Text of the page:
A decision to decommission dams is never easy, the biggest issue being the loss of hydel power or other benefits that they may have been providing. In this case a solution has been found. It is not clear who precisely came up with this idea for the Penobscot river. The local tribes have been long critical of the dams, as have been wildlife researchers and enthusiasts.

The Penobscot Nation (each native tribe in the U.S. calls itself, and is recognised as, a nation; this gives it a degree of autonomy in functioning though, of course, it remains subject to the overall American nation) and partner organisations had in the 1990s taken hydel power companies to court on a number of complaints, and in 1996 won a major case against a proposed new dam.

When a power company, PPL Corporation, bought several dams in 1999, it approached the Penobscot Nation and environmental organisations to discuss ecological issues. Nearly five years later, the groups emerged with a consensus: the removal of two dams and the redesigning of others to provide significant ecological benefits, while maintaining the hydel power potential by upgrading several other existing dams.

The 2004 settlement agreement was signed by PPL Corporation, State and federal government agencies, and the newly formed Penobscot River Restoration Trust, including the Penobscot Nation, and a number of environmental or fishing groups, including the American Rivers, the Atlantic Salmon Federation, the Maine Audubon, the Trout Unlimited and the Natural Resources Council of Maine. The Nature Conservancy, one of Americas biggest conservation organisations, joined in 2006 to help with fund-raising and ecological research and monitoring.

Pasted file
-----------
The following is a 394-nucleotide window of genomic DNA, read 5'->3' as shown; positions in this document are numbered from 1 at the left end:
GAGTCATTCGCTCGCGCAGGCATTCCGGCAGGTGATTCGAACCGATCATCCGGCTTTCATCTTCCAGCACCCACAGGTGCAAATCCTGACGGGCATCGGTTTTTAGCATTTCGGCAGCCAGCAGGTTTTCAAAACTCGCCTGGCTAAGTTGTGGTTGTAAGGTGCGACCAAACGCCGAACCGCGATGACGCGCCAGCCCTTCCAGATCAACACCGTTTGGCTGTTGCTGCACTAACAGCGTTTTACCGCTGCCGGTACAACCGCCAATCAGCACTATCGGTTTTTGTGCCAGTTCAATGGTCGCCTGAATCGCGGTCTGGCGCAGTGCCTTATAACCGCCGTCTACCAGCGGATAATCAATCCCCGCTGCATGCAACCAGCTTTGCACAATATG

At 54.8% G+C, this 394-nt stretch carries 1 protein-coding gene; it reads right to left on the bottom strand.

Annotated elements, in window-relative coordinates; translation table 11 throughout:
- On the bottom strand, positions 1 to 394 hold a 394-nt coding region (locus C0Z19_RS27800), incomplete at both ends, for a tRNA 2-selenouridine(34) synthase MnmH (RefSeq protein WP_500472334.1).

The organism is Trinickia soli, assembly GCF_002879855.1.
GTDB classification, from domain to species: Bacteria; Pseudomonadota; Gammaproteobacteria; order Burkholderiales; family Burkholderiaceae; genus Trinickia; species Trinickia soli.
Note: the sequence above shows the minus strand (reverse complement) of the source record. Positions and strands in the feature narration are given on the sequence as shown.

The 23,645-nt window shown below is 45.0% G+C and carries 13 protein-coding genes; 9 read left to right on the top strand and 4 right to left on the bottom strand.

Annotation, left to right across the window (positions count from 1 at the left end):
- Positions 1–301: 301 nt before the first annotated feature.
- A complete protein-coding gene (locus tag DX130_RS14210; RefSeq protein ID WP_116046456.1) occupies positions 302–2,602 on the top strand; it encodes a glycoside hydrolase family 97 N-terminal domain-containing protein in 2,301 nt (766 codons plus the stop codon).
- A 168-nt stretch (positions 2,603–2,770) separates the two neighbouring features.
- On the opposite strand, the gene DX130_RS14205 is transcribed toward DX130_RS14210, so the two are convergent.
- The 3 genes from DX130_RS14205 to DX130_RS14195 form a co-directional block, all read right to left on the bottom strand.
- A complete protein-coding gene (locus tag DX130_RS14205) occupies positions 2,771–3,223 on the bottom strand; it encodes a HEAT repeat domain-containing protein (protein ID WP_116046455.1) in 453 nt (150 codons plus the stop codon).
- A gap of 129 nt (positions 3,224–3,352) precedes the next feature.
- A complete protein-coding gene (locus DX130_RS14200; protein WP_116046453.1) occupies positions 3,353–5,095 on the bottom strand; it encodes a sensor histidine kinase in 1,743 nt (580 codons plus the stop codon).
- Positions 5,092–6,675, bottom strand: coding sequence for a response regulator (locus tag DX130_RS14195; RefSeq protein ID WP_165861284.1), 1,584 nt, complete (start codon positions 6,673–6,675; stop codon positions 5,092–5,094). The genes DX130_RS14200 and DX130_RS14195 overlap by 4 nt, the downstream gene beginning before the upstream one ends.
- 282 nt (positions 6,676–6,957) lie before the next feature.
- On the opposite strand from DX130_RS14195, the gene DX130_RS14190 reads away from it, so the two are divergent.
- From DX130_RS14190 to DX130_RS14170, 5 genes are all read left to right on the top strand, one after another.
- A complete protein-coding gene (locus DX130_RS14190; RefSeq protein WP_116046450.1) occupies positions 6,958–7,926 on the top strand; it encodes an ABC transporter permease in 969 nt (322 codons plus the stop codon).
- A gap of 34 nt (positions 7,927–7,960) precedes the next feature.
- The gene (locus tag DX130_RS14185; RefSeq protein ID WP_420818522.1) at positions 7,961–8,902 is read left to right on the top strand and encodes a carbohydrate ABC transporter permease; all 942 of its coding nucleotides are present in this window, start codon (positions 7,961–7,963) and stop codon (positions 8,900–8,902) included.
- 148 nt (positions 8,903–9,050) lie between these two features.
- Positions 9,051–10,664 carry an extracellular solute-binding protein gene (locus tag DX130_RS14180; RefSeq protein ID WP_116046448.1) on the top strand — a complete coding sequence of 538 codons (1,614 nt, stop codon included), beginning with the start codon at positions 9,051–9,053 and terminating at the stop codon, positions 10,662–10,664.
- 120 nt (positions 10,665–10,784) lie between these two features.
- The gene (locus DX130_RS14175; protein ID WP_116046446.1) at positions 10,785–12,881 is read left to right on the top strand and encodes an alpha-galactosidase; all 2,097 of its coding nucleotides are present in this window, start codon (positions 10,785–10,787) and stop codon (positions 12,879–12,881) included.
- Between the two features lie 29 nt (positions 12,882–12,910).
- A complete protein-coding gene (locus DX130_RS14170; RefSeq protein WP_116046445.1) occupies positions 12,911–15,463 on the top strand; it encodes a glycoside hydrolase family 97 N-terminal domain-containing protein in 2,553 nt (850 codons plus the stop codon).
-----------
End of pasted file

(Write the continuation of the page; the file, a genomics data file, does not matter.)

For the Penobscot tribe, the project is crucial not only for ecological recovery but also for its cultural survival. A number of traditions, including sacred ceremonies and earth-based world views, are inextricably linked to the river. Restoring its health is, therefore, a sacred duty.

John Banks, head of the Penobscot Natural Resources Department, explained to this writer: The Penobscot has been our lifeblood all these years, now is the time for us to give back. The river has also been crucial to the tribe for navigation and trade; tongue-in-cheek, they call it our I-95, referring to the highway that snakes through much of Maine.